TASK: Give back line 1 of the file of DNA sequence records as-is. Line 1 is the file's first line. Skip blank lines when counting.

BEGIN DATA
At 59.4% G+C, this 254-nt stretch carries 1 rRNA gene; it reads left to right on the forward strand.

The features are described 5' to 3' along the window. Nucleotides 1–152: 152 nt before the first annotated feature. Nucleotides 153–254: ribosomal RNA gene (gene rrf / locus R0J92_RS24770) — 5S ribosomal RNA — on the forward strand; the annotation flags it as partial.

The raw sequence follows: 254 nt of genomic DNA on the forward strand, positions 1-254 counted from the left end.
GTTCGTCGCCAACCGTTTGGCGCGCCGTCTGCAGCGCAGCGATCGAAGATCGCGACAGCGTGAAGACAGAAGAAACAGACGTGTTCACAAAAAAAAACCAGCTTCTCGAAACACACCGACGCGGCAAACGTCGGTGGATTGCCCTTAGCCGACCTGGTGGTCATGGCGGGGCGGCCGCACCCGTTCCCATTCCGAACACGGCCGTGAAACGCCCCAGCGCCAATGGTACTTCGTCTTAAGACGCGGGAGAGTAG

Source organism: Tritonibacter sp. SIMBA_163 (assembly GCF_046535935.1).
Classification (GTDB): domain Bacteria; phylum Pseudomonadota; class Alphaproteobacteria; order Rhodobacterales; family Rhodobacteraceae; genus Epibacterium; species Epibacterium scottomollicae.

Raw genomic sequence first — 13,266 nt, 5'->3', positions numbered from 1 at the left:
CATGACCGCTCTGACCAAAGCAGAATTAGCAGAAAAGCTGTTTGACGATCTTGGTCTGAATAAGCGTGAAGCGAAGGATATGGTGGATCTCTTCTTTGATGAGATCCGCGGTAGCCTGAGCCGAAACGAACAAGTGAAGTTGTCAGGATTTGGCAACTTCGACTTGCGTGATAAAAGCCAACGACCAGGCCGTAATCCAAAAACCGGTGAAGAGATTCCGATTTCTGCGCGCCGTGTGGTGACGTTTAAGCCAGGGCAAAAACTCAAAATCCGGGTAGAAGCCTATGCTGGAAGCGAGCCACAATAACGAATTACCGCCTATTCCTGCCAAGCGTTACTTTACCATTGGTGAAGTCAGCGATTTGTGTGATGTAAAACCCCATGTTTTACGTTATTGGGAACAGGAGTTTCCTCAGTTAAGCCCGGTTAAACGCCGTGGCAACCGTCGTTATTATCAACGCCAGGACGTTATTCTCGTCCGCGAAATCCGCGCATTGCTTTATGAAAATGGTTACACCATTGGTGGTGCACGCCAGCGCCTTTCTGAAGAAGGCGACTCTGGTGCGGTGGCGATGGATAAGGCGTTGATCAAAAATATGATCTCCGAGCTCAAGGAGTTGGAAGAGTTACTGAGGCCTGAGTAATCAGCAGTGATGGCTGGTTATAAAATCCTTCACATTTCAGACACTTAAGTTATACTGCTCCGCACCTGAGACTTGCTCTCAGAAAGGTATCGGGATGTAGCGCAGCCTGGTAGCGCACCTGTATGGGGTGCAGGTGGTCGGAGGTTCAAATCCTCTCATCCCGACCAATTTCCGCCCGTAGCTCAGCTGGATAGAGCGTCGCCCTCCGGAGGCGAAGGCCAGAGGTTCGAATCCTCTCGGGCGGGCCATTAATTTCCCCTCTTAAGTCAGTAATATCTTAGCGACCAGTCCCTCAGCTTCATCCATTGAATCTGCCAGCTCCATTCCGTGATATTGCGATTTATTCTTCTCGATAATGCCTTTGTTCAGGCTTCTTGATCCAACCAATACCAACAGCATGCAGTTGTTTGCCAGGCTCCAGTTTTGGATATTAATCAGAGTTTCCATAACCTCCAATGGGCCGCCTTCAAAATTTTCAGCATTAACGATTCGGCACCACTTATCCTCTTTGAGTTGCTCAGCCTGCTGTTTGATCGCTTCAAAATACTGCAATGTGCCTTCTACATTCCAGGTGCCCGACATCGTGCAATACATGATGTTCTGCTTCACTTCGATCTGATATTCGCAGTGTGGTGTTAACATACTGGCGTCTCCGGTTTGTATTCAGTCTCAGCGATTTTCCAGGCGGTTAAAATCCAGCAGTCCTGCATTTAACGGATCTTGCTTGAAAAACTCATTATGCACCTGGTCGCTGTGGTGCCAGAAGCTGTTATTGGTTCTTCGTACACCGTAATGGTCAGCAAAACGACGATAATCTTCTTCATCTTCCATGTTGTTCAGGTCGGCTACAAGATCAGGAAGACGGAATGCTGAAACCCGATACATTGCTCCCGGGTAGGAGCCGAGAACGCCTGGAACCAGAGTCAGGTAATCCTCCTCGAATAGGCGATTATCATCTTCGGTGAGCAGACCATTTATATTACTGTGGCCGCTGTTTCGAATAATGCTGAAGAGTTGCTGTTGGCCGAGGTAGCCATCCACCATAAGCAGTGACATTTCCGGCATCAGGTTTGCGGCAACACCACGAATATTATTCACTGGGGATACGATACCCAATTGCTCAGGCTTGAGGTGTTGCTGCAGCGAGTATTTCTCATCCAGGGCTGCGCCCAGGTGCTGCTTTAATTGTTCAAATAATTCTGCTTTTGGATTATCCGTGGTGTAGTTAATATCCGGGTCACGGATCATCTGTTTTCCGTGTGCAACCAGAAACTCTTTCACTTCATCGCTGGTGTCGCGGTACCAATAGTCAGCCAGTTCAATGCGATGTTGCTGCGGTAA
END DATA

At 59.4% G+C, this 254-nt stretch carries 1 rRNA gene; it reads left to right on the forward strand.